33. Panez-Pinto, A.; Faúndez-Vergara, R.; Mansilla-Quiñones, C. Politization of the hydrological crisis in Chile: An analysis of the conflict over water in the Petorca Province. Agua Territ. 2017, 10, 131–148. [Google Scholar] [CrossRef]
  34. De Carvalho, S.; Ana, C.; Magalhães, R.D.P.; Iacomini, V. Privatização dos recursos hídricos no Chile e sua prevalência sobre o direito fundamental à água. Braz. J. Anim. Environ. Res. 2019, 2, 846–849. [Google Scholar]
  35. Maturana, H. Defensa del Servicio del Agua: Una Postura Sindical. In El Derecho al Agua en el Sur de las Américas; Alianza Chilena por un Comercio Justo, Ético y Responsable (ACJR): Santiago, Chile, 2002. [Google Scholar]
  36. Bravo, P. Agua: Dónde Está y de Quién es; Programa Chile Sustentable: Santiago, Chile, 2003. [Google Scholar]
  37. Pinto, A.P.; Quiñones, P.M.; Moreira-Muñoz, A. Agua, tierra y fractura sociometabólica del agronegocio. Actividad frutícola en Petorca, Chile. Bitácora Urbano-Territorial 2018, 28, 153–160. [Google Scholar] [CrossRef]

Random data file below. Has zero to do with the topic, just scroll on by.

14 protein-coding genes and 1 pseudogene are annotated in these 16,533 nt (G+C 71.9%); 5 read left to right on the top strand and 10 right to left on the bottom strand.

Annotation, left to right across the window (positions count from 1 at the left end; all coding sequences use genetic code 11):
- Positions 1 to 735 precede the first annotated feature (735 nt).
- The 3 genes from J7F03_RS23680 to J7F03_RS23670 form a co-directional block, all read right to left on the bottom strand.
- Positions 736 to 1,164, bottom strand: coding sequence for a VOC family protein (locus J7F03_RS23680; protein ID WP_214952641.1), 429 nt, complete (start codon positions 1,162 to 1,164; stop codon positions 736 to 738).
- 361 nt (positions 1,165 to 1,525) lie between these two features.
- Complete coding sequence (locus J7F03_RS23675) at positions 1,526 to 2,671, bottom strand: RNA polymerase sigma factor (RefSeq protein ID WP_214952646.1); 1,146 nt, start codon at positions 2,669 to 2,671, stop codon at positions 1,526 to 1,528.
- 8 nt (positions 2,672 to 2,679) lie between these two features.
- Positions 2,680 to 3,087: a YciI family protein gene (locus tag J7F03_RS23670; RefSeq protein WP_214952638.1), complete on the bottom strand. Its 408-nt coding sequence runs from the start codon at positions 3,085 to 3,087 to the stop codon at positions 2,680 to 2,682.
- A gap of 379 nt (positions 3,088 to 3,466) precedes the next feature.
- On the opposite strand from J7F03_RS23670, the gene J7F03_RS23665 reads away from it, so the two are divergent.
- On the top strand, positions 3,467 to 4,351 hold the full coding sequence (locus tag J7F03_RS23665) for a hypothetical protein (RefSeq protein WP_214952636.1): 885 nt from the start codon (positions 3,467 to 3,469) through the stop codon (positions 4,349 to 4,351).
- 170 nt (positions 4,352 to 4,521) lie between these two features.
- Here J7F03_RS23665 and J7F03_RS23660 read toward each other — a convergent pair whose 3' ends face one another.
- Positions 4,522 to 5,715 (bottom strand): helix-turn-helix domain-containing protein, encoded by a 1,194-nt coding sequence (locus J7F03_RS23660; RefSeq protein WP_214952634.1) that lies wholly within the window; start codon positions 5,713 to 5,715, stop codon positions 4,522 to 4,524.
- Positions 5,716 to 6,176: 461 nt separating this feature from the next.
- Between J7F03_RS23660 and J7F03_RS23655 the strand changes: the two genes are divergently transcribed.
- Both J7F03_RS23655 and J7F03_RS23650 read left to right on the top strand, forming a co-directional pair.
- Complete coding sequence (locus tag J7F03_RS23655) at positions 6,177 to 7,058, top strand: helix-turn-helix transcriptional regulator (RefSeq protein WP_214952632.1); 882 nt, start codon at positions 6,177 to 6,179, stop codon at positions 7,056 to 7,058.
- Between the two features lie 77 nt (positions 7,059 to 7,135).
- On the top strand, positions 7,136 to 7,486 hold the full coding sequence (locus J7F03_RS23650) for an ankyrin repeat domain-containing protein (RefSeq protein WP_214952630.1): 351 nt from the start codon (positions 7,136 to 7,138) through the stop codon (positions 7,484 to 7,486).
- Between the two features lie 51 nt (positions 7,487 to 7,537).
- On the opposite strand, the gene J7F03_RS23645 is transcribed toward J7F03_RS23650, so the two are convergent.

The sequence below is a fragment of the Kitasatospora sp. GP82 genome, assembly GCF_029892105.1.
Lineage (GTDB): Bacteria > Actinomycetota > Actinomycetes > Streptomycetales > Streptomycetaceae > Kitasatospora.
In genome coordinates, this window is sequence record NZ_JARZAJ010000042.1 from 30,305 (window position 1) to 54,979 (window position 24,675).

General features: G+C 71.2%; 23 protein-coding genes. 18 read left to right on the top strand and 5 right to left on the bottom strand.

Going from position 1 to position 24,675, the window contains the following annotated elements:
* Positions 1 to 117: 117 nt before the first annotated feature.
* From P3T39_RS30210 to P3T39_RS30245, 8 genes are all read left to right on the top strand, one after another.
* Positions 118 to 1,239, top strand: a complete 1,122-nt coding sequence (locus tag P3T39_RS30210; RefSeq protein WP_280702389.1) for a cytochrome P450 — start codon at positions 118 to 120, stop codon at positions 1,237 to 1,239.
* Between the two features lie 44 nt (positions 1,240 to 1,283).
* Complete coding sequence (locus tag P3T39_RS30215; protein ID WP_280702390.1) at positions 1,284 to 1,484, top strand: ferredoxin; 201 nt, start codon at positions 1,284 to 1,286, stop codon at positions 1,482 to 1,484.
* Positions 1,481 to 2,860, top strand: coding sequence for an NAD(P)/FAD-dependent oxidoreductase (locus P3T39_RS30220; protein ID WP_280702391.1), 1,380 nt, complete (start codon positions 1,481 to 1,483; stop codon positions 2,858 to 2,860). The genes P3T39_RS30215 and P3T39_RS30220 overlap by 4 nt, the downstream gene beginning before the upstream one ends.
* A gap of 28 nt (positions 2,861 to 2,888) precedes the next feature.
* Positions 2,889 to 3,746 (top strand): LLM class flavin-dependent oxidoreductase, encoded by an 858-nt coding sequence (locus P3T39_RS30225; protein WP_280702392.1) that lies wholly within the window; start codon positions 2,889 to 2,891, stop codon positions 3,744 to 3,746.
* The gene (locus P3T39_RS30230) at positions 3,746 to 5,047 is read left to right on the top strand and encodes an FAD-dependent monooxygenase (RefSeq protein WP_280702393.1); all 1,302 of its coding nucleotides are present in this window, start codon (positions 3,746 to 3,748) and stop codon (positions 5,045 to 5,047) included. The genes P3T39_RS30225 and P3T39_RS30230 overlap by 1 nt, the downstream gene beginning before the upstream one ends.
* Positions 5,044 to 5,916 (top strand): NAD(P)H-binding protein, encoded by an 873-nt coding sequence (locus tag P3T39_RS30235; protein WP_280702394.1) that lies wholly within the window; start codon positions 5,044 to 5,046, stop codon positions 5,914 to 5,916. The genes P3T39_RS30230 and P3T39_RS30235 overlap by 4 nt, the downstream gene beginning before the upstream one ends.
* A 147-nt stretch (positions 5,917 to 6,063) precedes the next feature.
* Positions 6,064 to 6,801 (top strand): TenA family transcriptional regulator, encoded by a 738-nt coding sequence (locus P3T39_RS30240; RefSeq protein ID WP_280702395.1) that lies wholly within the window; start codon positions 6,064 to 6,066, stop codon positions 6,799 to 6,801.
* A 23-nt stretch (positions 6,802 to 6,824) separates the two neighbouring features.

38. Schleyer, R.G. Chilean Water Policy: The Role of Water Rights, Institutions and Markets. Int. J. Water Resour. Dev. 1996, 12, 33–48. [Google Scholar] [CrossRef]
  39. Ríos, M.A.; Quiroz, J.A. The market of water rights in Chile: Major issues. Cuad. Econ. 1995, 1, 317–345. [Google Scholar]
  40. Harvey, D. A Brief History of Neoliberalism; Oxford University Press: New York, NY, USA, 2005. [Google Scholar]
  41. Gómez-Lobo, A.; Paredes, R. Reflexiones Sobre el Proyecto de Modificación del Código de Aguas; Universidad de Chile: Santiago, Chile, 2000. [Google Scholar]
  42. Donoso, G.; De Chile, P.U.C. Water markets: Case study of Chiles 1981 Water Code. Cienc. Investig. Agrar. 2006, 33, 131–146. [Google Scholar] [CrossRef]
Figure 1. Location of water capture points registered as rights at the General Water Directorate of the Ministry of Public Works. Source: drawn up by the authors based on data from the Dirección General de Aguas (DGA).